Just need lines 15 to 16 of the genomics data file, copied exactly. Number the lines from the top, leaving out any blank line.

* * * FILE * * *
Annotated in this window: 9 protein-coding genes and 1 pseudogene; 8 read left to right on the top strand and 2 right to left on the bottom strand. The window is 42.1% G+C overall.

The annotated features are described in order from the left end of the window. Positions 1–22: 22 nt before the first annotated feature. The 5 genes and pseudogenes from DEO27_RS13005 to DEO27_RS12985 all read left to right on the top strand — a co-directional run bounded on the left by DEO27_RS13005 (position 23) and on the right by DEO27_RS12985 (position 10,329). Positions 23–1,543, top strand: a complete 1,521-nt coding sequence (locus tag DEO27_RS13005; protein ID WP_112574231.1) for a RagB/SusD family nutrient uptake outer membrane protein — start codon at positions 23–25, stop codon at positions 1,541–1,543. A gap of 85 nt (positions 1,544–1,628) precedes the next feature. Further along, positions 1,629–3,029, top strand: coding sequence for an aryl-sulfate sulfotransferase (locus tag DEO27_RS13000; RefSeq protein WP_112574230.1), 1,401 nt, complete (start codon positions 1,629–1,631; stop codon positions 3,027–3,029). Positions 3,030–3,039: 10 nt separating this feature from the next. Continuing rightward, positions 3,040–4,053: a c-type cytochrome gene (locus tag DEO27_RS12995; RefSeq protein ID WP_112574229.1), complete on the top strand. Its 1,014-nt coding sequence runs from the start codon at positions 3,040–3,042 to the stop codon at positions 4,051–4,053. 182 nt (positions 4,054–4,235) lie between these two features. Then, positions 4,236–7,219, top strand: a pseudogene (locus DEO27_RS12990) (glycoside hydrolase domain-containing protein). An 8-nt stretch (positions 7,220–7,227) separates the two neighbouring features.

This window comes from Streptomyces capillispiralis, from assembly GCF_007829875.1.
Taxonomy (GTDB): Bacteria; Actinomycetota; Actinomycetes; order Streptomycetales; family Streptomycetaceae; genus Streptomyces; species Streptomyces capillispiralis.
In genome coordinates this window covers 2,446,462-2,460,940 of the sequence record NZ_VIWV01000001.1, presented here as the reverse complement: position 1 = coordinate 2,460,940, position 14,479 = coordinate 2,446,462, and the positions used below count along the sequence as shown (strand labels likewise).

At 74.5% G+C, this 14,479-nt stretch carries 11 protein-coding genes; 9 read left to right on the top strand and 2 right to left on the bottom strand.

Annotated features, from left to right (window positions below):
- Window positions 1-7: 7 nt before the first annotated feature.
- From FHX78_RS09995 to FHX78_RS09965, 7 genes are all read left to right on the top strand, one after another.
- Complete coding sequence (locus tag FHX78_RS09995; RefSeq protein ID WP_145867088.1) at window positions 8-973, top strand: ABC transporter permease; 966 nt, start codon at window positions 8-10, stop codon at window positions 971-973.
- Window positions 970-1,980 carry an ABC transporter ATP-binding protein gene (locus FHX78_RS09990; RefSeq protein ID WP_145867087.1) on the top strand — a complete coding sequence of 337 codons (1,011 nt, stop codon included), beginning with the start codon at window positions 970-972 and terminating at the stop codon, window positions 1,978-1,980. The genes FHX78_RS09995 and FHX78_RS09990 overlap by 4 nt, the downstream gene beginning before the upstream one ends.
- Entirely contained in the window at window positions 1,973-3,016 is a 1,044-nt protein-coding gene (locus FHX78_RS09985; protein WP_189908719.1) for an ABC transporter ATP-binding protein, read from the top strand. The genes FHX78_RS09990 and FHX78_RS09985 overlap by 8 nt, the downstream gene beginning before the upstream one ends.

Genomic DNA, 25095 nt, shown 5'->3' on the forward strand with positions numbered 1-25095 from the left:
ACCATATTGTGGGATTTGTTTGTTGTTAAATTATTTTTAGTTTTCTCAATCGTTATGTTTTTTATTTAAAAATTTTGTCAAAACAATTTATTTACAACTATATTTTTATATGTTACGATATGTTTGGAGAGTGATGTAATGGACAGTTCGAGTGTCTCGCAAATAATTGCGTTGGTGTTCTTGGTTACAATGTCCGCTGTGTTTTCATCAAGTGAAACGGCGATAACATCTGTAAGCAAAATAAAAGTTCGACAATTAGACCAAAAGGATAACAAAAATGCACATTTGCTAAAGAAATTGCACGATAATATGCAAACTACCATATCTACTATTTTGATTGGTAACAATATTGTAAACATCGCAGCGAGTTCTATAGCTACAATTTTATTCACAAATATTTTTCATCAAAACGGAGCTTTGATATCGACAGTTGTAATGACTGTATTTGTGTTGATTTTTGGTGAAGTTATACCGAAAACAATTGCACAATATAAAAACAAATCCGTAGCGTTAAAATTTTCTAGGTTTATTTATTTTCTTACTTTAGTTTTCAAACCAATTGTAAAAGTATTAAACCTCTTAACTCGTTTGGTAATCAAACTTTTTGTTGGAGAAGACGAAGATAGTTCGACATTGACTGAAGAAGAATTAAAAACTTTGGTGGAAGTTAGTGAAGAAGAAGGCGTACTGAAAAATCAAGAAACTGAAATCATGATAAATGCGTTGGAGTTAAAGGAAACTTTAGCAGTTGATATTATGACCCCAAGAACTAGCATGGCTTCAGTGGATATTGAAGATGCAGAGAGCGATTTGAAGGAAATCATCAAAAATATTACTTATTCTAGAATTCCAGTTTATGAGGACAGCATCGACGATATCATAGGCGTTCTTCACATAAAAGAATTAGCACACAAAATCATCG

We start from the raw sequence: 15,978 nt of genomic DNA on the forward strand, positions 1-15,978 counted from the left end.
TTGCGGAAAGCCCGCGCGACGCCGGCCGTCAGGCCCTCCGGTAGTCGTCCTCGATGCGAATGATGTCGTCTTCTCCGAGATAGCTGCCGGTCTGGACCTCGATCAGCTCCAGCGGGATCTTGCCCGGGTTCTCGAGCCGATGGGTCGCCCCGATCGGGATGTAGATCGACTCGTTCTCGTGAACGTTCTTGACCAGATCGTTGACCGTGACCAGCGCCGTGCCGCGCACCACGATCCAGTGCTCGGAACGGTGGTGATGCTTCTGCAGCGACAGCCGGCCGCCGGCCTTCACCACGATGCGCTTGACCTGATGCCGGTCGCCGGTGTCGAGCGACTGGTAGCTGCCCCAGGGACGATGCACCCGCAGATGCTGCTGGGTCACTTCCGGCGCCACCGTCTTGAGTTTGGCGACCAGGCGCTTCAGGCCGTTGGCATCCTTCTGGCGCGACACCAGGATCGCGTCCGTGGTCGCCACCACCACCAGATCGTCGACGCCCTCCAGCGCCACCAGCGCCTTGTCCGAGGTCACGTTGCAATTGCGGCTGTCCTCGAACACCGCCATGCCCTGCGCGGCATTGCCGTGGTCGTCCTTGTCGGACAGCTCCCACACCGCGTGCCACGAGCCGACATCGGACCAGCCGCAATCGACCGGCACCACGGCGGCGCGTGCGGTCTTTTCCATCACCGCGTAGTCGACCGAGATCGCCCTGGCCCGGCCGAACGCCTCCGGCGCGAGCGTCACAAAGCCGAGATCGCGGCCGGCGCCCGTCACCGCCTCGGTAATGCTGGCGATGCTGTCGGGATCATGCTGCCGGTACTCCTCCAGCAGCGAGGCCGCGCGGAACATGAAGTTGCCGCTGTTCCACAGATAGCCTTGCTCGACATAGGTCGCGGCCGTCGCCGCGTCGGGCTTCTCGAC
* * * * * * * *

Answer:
We start from the raw sequence: 15,978 nt of genomic DNA on the forward strand, positions 1-15,978 counted from the left end.
TTGCGGAAAGCCCGCGCGACGCCGGCCGTCAGGCCCTCCGGTAGTCGTCCTCGATGCGAATGATGTCGTCTTCTCCGAGATAGCTGCCGGTCTGGACCTCGATCAGCTCCAGCGGGATCTTGCCCGGGTTCTCGAGCCGATGGGTCGCCCCGATCGGGATGTAGATCGACTCGTTCTCGTGAACGTTCTTGACCAGATCGTTGACCGTGACCAGCGCCGTGCCGCGCACCACGATCCAGTGCTCGGAACGGTGGTGATGCTTCTGCAGCGACAGCCGGCCGCCGGCCTTCACCACGATGCGCTTGACCTGATGCCGGTCGCCGGTGTCGAGCGACTGGTAGCTGCCCCAGGGACGATGCACCCGCAGATGCTGCTGGGTCACTTCCGGCGCCACCGTCTTGAGTTTGGCGACCAGGCGCTTCAGGCCGTTGGCATCCTTCTGGCGCGACACCAGGATCGCGTCCGTGGTCGCCACCACCACCAGATCGTCGACGCCCTCCAGCGCCACCAGCGCCTTGTCCGAGGTCACGTTGCAATTGCGGCTGTCCTCGAACACCGCCATGCCCTGCGCGGCATTGCCGTGGTCGTCCTTGTCGGACAGCTCCCACACCGCGTGCCACGAGCCGACATCGGACCAGCCGCAATCGACCGGCACCACGGCGGCGCGTGCGGTCTTTTCCATCACCGCGTAGTCGACCGAGATCGCCCTGGCCCGGCCGAACGCCTCCGGCGCGAGCGTCACAAAGCCGAGATCGCGGCCGGCGCCCGTCACCGCCTCGGTAATGCTGGCGATGCTGTCGGGATCATGCTGCCGGTACTCCTCCAGCAGCGAGGCCGCGCGGAACATGAAGTTGCCGCTGTTCCACAGATAGCCTTGCTCGACATAGGTCGCGGCCGTCGCCGCGTCGGGCTTCTCGAC